One of the challenges in having a good home automation system is how to detect the presence of people in the house. I’ve had many tries on doing this, among them:
– Movement sensors.
These work – but for a big house you need a lot of movement sensors if you are going to have good coverage, and they do not work in practice in our house.
Generally need to track a Bluetooth device, and unless you can get every household member to carry a bluetooth device, this is unworkable. The best idea would be to use a ibeacon running one a mobile phone, but these would include installing software on every household members mobile phone, not workable in practice. The option is to detect each phones bluetooth interface, but this is again not applicable for IOS devices (more about that later) – or without reducing battery life when the phone is outside the range of your house. The range is also very short, and means that you would need (potentially) a lot of receivers.
– Check for the presence of mobile phones.
You can unfortunately not ping IOS devices after that have entered deep sleep, nor use ARP to detect them.
As our household is run on iPhones the last has been a problem – until I found a reference to how to wake up a IOS device from deep sleep by sending packets to port 5353 (mDNS port) to wake it up, and the use ARP to check for the presence on the network.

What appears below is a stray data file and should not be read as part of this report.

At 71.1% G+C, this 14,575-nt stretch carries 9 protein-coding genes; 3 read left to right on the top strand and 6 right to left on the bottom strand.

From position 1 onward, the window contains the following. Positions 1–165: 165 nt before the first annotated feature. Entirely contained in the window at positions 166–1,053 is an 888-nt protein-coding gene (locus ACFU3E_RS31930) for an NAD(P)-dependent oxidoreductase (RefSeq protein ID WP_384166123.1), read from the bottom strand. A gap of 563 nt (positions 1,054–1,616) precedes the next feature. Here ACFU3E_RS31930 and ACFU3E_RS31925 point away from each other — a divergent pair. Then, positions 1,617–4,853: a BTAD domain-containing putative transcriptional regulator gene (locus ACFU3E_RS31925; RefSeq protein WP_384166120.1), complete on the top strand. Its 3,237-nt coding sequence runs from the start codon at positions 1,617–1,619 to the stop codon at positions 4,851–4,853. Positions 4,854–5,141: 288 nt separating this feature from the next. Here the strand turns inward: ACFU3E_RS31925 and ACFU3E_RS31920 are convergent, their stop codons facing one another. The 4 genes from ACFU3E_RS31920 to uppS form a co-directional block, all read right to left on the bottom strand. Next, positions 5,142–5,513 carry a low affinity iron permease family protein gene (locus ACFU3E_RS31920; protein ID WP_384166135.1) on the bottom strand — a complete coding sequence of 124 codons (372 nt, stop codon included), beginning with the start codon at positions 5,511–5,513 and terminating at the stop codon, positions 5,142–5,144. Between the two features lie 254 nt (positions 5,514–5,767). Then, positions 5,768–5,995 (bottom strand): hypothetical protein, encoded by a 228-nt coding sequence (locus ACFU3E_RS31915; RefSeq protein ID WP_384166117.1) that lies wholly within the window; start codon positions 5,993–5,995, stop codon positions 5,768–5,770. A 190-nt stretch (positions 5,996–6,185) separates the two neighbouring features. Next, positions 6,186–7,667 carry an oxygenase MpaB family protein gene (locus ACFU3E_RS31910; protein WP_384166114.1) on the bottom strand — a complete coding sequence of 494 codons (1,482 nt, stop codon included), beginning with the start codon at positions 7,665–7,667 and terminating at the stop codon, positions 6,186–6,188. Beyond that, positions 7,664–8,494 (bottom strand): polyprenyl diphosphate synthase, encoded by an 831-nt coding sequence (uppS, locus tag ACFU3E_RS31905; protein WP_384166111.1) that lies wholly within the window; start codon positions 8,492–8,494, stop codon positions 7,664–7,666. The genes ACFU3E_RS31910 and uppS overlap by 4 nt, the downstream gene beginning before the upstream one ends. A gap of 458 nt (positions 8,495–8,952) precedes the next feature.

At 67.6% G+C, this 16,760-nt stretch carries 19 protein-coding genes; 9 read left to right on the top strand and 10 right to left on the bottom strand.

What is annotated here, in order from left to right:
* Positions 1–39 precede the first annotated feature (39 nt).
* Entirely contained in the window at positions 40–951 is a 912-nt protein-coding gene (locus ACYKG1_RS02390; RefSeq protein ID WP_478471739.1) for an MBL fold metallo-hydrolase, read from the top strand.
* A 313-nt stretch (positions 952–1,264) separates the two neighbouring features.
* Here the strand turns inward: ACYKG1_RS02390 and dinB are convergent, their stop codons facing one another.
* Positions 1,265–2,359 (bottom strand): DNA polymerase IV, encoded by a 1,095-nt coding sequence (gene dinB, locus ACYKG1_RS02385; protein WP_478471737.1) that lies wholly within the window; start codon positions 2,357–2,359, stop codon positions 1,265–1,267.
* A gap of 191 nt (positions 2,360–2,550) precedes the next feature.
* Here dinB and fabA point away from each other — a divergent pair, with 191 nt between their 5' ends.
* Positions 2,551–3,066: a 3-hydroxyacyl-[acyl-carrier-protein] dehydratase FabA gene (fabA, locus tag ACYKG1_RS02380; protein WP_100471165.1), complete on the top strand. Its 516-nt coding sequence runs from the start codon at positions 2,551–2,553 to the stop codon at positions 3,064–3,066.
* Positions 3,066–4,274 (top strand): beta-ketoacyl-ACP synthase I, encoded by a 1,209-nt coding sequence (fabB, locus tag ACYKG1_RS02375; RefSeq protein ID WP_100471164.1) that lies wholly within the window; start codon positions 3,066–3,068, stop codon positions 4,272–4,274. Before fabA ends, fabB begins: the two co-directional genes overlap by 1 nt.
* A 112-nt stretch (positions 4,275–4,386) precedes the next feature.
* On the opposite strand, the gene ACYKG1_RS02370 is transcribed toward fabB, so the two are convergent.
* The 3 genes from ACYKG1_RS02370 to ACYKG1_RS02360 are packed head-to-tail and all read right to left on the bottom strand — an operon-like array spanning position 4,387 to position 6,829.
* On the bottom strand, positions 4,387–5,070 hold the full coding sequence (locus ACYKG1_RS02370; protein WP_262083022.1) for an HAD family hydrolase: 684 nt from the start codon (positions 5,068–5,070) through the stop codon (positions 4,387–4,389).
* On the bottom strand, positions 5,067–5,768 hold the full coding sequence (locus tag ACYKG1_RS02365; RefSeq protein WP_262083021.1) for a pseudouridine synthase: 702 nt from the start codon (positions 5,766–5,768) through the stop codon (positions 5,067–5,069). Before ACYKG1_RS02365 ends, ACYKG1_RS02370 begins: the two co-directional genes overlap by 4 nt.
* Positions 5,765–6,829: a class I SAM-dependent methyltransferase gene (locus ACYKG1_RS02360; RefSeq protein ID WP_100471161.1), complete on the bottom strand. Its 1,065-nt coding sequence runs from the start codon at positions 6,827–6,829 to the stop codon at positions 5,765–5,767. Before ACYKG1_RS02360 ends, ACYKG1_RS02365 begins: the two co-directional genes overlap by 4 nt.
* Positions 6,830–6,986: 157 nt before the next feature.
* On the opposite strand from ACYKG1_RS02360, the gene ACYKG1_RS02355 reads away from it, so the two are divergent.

This is a excellent way of doing detection, as the only downside is that it will lead to more battery usage (as deep sleep reduces the devices power consumption drastically). And of course it was very clear that a way to do this had to exist – otherwise you would not get alerts/messages/emails wen the IOS device was in deep sleep.
How to do this in practice
After installing hping3 (I did this on a Raspberry Pi by using arp-get install hping3) i made a very short shell script
sudo hping3 -2 -c 10 -p 5353 -i u1 $1 2> /dev/null 1>/dev/null
arp -an | egrep -w $1
it works (though not perfectly) as it wakes up the IOS devices, and responds like this when it finds a device
? (192.168.1.196) at b4:f0:ab:c5:62:dc [ether] on eth0
and for a device that is asleep
? (192.168.1.19) at <incomplete> on eth0